Aging fire protection systems can be subject to catastrophic failures which require emergency funding. Constant monitoring, inspections, and proper maintenance can provide advanced warning of system problems, so that any upgrades needed can be initiated in a thoughtful and careful manner at a reduced capital cost.
Engineering analysis will help guide the process of deciding whether to allocate capital funds for replacement or continue with the current maintenance program.
As we established in our earlier blog Elements of a Fire Sprinkler System, there are a number of different sprinkler systems, including wet and dry systems. Dry systems don’t contain water and are pressurized with air, while wet systems have pipes filled with pressurized water at all times. Both systems can experience issues as they age.
Below, we discuss the top 11 items to look for with aging sprinkler systems:
1. Inspection Testing and Maintenance
The National Fire Protection Association (NFPA) 25 standard governs the inspection, testing and maintenance of water-based fire suppression systems, and gives timelines for what should be covered in quarterly, semi-annual, annual, three-year and five-year inspections. The required inspection reports should be completed by a competent and careful service provider as required by NFPA 25. The NFPA 25 chart is included at the end of this blog.
2. Dry Systems
Typically, dry systems degrade much faster than wet systems due to increased levels of oxygen, and require special care and attention, especially for systems that are older than 20 years which may be nearing the end of their service life. In unusual circumstances, we have seen dry system pipes fail in as little as 2 years. Additional measures, such as the introduction of nitrogen into dry systems, can extend a dry system’s life expectancy considerably.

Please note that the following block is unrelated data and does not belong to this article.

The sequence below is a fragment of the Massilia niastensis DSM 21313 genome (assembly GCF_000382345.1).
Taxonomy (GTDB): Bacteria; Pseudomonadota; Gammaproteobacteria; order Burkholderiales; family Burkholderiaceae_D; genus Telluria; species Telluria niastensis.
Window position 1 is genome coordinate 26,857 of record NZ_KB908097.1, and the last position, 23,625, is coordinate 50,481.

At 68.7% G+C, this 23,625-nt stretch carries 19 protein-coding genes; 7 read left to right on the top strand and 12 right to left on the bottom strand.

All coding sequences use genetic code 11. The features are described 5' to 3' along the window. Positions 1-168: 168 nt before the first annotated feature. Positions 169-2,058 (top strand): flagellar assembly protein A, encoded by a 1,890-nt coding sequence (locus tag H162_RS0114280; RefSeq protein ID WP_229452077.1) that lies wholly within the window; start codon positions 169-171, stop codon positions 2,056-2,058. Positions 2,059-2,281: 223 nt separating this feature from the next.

3. Leaks Developing in Pipe
Keep an eye out for external seepage. Pipes rust from the inside out, so if you can see signs of seepage on pin holes or threads, you will need to react quickly.
4. Dry System Air Compressor Runs Continuously
A dry system air compressor should only run every 2 or 3 days. If it runs more often, you have leaks. One of the biggest problems is that as more compressed air enters the pipe, more moisture and oxygen is introduced, and so more corrosion occurs. It is a vicious cycle.
5. Recalled Sprinkler Heads
Many sprinkler heads manufactured by Central were recalled in 2002 because the seal would stay plugged which wouldn’t allow water through when activated. This could result in the loss of a building if there was a fire. We still see these heads in facilities, together with many other heads that have also been recalled. Visual inspections by a trained eye are the best solution.
6. Renovations without Checking System Design